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John Steinbeck's Of Mice and Men is a novella about fraternity, loyalty, and friendship. Readers can identify numerous relationships which illustrate both good friendships (as between Lennie and George) and bad "friendships" (as between Candy and Carlson). Readers are even shown loyalty between man and dog (as with Candy and his dog).
Candy, an old rancher, has a dog which is rather "ancient." Some of the other ranchers cannot fathom what keeps Candy from putting down a dog who cannot walk and "stinks like Hell." Candy, having the dog since it was a pup, does not give in easily when Carlson suggests shooting the dog. It is not until Slim, the most respected man on the ranch, agrees with Carlson (that putting the dog down would be best) that Candy gives in. Up until this point, Candy remained loyal to his dog. It was only the thought that this was best for the dog that allowed Candy to agree to put him down (kill him).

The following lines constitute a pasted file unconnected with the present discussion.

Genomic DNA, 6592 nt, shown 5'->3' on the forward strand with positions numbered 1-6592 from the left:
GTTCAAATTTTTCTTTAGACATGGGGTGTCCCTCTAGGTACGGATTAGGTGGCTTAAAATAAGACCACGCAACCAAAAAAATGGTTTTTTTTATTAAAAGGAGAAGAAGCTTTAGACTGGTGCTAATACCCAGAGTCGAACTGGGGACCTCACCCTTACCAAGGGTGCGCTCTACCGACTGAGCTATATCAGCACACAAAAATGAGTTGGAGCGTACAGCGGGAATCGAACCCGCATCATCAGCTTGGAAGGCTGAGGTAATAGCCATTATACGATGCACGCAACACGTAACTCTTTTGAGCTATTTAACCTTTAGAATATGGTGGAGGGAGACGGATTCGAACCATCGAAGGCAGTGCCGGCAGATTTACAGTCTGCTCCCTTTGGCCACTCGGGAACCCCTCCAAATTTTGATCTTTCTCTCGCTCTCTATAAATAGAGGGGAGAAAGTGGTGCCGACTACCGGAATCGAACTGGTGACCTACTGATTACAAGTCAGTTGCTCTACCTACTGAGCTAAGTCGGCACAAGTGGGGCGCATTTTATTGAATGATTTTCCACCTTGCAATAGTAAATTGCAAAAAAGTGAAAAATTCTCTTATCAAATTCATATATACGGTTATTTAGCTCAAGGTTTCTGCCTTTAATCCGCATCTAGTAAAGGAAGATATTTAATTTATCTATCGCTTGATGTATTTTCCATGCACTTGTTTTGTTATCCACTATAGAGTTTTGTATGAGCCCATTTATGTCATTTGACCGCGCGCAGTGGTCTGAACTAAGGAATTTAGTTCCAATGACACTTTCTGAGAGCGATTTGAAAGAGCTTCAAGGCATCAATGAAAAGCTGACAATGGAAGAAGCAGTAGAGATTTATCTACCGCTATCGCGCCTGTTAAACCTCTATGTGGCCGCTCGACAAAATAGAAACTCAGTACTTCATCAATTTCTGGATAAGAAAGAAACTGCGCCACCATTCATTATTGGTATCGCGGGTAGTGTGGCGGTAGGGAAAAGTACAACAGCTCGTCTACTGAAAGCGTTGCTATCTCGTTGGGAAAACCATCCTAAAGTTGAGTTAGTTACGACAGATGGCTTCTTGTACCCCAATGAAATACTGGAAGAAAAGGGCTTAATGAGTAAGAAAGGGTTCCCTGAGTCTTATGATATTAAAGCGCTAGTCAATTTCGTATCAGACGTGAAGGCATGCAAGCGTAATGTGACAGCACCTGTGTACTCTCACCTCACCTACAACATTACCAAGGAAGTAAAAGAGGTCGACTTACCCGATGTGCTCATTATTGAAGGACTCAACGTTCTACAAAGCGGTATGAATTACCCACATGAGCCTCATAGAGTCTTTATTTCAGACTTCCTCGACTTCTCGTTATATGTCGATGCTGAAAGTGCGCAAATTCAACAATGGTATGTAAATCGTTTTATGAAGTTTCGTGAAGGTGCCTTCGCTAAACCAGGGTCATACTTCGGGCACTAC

Slim, on the other hand, does not show any real loyalty to his own dog. In fact, the only time his dog is mentioned is when it has puppies and suggestions are made regarding giving Lennie and Candy pups. Slim shows no attachment to his dog or its pups. He readily agrees to give them away without any thought at all.
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